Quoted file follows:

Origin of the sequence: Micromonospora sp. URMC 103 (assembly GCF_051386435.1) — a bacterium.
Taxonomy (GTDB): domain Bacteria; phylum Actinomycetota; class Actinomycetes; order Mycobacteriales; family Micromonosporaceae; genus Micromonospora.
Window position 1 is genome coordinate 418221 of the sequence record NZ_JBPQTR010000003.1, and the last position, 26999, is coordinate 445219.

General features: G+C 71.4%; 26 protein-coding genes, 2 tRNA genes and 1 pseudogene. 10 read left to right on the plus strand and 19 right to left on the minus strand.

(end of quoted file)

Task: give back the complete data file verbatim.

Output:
Origin of the sequence: Micromonospora sp. URMC 103 (assembly GCF_051386435.1) — a bacterium.
Taxonomy (GTDB): domain Bacteria; phylum Actinomycetota; class Actinomycetes; order Mycobacteriales; family Micromonosporaceae; genus Micromonospora.
Window position 1 is genome coordinate 418221 of the sequence record NZ_JBPQTR010000003.1, and the last position, 26999, is coordinate 445219.

General features: G+C 71.4%; 26 protein-coding genes, 2 tRNA genes and 1 pseudogene. 10 read left to right on the plus strand and 19 right to left on the minus strand.